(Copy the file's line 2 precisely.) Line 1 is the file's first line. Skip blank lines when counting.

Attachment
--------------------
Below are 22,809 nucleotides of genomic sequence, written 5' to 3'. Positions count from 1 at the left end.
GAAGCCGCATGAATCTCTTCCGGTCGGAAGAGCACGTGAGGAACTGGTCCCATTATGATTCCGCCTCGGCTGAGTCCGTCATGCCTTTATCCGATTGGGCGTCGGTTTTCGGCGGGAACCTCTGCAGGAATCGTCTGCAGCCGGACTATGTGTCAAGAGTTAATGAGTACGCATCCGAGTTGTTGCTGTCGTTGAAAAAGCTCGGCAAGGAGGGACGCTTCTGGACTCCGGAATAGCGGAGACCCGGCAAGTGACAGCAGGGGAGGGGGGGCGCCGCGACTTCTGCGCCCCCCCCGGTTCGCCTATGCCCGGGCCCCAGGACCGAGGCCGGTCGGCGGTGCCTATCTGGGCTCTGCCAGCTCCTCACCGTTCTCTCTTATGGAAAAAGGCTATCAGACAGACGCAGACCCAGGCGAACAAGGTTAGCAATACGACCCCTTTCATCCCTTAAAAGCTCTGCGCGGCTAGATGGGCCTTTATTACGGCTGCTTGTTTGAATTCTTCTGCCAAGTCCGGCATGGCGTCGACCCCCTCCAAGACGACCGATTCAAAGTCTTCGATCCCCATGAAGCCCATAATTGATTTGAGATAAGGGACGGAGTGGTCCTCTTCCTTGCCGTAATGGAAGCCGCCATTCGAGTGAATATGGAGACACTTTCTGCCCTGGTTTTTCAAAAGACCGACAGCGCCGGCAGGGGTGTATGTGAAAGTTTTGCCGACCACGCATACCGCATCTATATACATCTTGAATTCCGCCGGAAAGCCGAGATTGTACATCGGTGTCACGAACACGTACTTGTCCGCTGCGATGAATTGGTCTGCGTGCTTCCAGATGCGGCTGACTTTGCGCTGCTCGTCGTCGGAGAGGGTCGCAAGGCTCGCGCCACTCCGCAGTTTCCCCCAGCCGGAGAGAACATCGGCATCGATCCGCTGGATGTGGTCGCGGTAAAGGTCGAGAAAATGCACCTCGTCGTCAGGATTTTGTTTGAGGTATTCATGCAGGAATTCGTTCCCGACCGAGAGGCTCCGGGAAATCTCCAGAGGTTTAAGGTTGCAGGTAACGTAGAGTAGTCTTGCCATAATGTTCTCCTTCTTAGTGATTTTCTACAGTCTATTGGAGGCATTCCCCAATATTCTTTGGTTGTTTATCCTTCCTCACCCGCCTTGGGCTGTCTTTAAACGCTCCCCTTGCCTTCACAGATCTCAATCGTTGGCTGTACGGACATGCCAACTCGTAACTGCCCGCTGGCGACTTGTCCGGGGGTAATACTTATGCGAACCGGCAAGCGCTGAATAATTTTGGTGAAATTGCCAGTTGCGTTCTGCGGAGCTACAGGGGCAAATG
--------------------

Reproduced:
GAAGCCGCATGAATCTCTTCCGGTCGGAAGAGCACGTGAGGAACTGGTCCCATTATGATTCCGCCTCGGCTGAGTCCGTCATGCCTTTATCCGATTGGGCGTCGGTTTTCGGCGGGAACCTCTGCAGGAATCGTCTGCAGCCGGACTATGTGTCAAGAGTTAATGAGTACGCATCCGAGTTGTTGCTGTCGTTGAAAAAGCTCGGCAAGGAGGGACGCTTCTGGACTCCGGAATAGCGGAGACCCGGCAAGTGACAGCAGGGGAGGGGGGGCGCCGCGACTTCTGCGCCCCCCCCGGTTCGCCTATGCCCGGGCCCCAGGACCGAGGCCGGTCGGCGGTGCCTATCTGGGCTCTGCCAGCTCCTCACCGTTCTCTCTTATGGAAAAAGGCTATCAGACAGACGCAGACCCAGGCGAACAAGGTTAGCAATACGACCCCTTTCATCCCTTAAAAGCTCTGCGCGGCTAGATGGGCCTTTATTACGGCTGCTTGTTTGAATTCTTCTGCCAAGTCCGGCATGGCGTCGACCCCCTCCAAGACGACCGATTCAAAGTCTTCGATCCCCATGAAGCCCATAATTGATTTGAGATAAGGGACGGAGTGGTCCTCTTCCTTGCCGTAATGGAAGCCGCCATTCGAGTGAATATGGAGACACTTTCTGCCCTGGTTTTTCAAAAGACCGACAGCGCCGGCAGGGGTGTATGTGAAAGTTTTGCCGACCACGCATACCGCATCTATATACATCTTGAATTCCGCCGGAAAGCCGAGATTGTACATCGGTGTCACGAACACGTACTTGTCCGCTGCGATGAATTGGTCTGCGTGCTTCCAGATGCGGCTGACTTTGCGCTGCTCGTCGTCGGAGAGGGTCGCAAGGCTCGCGCCACTCCGCAGTTTCCCCCAGCCGGAGAGAACATCGGCATCGATCCGCTGGATGTGGTCGCGGTAAAGGTCGAGAAAATGCACCTCGTCGTCAGGATTTTGTTTGAGGTATTCATGCAGGAATTCGTTCCCGACCGAGAGGCTCCGGGAAATCTCCAGAGGTTTAAGGTTGCAGGTAACGTAGAGTAGTCTTGCCATAATGTTCTCCTTCTTAGTGATTTTCTACAGTCTATTGGAGGCATTCCCCAATATTCTTTGGTTGTTTATCCTTCCTCACCCGCCTTGGGCTGTCTTTAAACGCTCCCCTTGCCTTCACAGATCTCAATCGTTGGCTGTACGGACATGCCAACTCGTAACTGCCCGCTGGCGACTTGTCCGGGGGTAATACTTATGCGAACCGGCAAGCGCTGAATAATTTTGGTGAAATTGCCAGTTGCGTTCTGCGGAGCTACAGGGGCAAATG